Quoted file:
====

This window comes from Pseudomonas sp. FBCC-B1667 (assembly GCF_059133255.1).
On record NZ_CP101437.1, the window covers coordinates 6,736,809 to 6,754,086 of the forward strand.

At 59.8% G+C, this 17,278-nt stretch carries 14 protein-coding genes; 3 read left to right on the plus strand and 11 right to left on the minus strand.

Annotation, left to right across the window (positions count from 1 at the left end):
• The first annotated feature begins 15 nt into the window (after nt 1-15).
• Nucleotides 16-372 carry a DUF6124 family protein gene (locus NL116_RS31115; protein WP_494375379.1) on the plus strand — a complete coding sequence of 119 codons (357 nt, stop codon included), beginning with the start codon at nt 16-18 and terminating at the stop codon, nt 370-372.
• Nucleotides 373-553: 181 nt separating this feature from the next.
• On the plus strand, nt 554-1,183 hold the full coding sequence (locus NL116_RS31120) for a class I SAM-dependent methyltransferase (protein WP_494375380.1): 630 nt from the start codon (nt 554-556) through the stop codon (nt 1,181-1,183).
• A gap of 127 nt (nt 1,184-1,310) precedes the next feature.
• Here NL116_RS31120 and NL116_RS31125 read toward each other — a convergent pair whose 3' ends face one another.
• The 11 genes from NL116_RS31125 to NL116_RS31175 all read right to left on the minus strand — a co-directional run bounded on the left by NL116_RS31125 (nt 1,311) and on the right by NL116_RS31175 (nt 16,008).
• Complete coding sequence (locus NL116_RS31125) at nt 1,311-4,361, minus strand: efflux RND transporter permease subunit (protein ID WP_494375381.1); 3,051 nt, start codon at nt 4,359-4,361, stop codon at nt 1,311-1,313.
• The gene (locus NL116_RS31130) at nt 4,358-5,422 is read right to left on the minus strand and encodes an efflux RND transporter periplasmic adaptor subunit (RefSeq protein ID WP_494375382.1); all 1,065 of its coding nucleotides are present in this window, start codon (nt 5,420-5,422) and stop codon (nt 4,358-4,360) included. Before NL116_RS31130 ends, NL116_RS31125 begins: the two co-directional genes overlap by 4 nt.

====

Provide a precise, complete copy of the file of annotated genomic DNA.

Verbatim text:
This window comes from Pseudomonas sp. FBCC-B1667 (assembly GCF_059133255.1).
On record NZ_CP101437.1, the window covers coordinates 6,736,809 to 6,754,086 of the forward strand.

At 59.8% G+C, this 17,278-nt stretch carries 14 protein-coding genes; 3 read left to right on the plus strand and 11 right to left on the minus strand.

Annotation, left to right across the window (positions count from 1 at the left end):
• The first annotated feature begins 15 nt into the window (after nt 1-15).
• Nucleotides 16-372 carry a DUF6124 family protein gene (locus NL116_RS31115; protein WP_494375379.1) on the plus strand — a complete coding sequence of 119 codons (357 nt, stop codon included), beginning with the start codon at nt 16-18 and terminating at the stop codon, nt 370-372.
• Nucleotides 373-553: 181 nt separating this feature from the next.
• On the plus strand, nt 554-1,183 hold the full coding sequence (locus NL116_RS31120) for a class I SAM-dependent methyltransferase (protein WP_494375380.1): 630 nt from the start codon (nt 554-556) through the stop codon (nt 1,181-1,183).
• A gap of 127 nt (nt 1,184-1,310) precedes the next feature.
• Here NL116_RS31120 and NL116_RS31125 read toward each other — a convergent pair whose 3' ends face one another.
• The 11 genes from NL116_RS31125 to NL116_RS31175 all read right to left on the minus strand — a co-directional run bounded on the left by NL116_RS31125 (nt 1,311) and on the right by NL116_RS31175 (nt 16,008).
• Complete coding sequence (locus NL116_RS31125) at nt 1,311-4,361, minus strand: efflux RND transporter permease subunit (protein ID WP_494375381.1); 3,051 nt, start codon at nt 4,359-4,361, stop codon at nt 1,311-1,313.
• The gene (locus NL116_RS31130) at nt 4,358-5,422 is read right to left on the minus strand and encodes an efflux RND transporter periplasmic adaptor subunit (RefSeq protein ID WP_494375382.1); all 1,065 of its coding nucleotides are present in this window, start codon (nt 5,420-5,422) and stop codon (nt 4,358-4,360) included. Before NL116_RS31130 ends, NL116_RS31125 begins: the two co-directional genes overlap by 4 nt.